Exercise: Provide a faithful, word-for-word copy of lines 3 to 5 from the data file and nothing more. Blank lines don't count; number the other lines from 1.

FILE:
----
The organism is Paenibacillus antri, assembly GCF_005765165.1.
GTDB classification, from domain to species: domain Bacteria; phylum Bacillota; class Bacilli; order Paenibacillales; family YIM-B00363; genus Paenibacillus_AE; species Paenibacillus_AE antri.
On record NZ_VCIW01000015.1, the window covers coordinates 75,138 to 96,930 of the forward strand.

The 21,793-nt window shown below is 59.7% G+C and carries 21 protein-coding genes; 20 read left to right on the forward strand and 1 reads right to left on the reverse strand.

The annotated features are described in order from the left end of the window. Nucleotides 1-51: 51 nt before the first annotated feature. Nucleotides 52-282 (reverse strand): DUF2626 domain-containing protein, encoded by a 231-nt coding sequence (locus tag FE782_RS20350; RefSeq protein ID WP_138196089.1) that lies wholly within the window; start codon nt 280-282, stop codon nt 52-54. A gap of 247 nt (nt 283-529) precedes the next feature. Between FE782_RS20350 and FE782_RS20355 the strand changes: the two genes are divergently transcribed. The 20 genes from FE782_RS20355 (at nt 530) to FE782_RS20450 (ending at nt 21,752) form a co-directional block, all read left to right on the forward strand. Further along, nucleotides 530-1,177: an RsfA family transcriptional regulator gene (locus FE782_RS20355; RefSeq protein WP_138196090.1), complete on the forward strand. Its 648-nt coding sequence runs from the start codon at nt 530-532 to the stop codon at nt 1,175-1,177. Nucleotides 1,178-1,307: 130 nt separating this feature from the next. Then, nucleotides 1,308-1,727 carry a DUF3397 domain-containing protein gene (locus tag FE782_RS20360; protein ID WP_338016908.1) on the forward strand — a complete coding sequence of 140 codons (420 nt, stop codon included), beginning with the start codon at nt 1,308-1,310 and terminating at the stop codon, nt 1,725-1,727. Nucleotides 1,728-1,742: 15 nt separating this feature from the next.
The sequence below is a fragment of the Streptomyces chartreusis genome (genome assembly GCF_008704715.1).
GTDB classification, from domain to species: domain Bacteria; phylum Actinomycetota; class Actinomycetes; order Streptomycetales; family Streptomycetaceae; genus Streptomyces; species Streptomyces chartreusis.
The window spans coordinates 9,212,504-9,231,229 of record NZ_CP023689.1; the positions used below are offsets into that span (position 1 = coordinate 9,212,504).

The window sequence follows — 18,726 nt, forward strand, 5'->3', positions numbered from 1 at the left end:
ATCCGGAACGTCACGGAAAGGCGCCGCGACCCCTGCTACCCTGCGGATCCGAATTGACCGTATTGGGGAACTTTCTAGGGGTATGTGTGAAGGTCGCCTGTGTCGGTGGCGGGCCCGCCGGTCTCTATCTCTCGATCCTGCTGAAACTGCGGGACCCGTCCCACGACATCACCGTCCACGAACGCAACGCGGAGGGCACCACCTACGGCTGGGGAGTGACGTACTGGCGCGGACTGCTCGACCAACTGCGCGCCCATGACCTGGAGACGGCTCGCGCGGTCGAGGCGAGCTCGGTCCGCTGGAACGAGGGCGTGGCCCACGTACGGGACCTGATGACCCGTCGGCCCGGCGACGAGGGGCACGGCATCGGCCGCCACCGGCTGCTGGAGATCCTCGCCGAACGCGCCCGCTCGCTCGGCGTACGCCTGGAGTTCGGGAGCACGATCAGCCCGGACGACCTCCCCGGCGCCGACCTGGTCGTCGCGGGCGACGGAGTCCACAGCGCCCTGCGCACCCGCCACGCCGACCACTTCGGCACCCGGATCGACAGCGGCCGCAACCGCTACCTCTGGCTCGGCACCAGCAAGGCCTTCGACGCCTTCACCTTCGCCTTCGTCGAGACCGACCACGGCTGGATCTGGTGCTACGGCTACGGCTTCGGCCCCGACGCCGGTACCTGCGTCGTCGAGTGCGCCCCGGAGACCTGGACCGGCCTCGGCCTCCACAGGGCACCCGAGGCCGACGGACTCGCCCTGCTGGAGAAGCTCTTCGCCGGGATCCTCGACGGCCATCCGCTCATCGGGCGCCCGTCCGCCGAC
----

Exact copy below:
On record NZ_VCIW01000015.1, the window covers coordinates 75,138 to 96,930 of the forward strand.

The 21,793-nt window shown below is 59.7% G+C and carries 21 protein-coding genes; 20 read left to right on the forward strand and 1 reads right to left on the reverse strand.

The annotated features are described in order from the left end of the window. Nucleotides 1-51: 51 nt before the first annotated feature. Nucleotides 52-282 (reverse strand): DUF2626 domain-containing protein, encoded by a 231-nt coding sequence (locus tag FE782_RS20350; RefSeq protein ID WP_138196089.1) that lies wholly within the window; start codon nt 280-282, stop codon nt 52-54. A gap of 247 nt (nt 283-529) precedes the next feature. Between FE782_RS20350 and FE782_RS20355 the strand changes: the two genes are divergently transcribed. The 20 genes from FE782_RS20355 (at nt 530) to FE782_RS20450 (ending at nt 21,752) form a co-directional block, all read left to right on the forward strand. Further along, nucleotides 530-1,177: an RsfA family transcriptional regulator gene (locus FE782_RS20355; RefSeq protein WP_138196090.1), complete on the forward strand. Its 648-nt coding sequence runs from the start codon at nt 530-532 to the stop codon at nt 1,175-1,177. Nucleotides 1,178-1,307: 130 nt separating this feature from the next. Then, nucleotides 1,308-1,727 carry a DUF3397 domain-containing protein gene (locus tag FE782_RS20360; protein ID WP_338016908.1) on the forward strand — a complete coding sequence of 140 codons (420 nt, stop codon included), beginning with the start codon at nt 1,308-1,310 and terminating at the stop codon, nt 1,725-1,727. Nucleotides 1,728-1,742: 15 nt separating this feature from the next.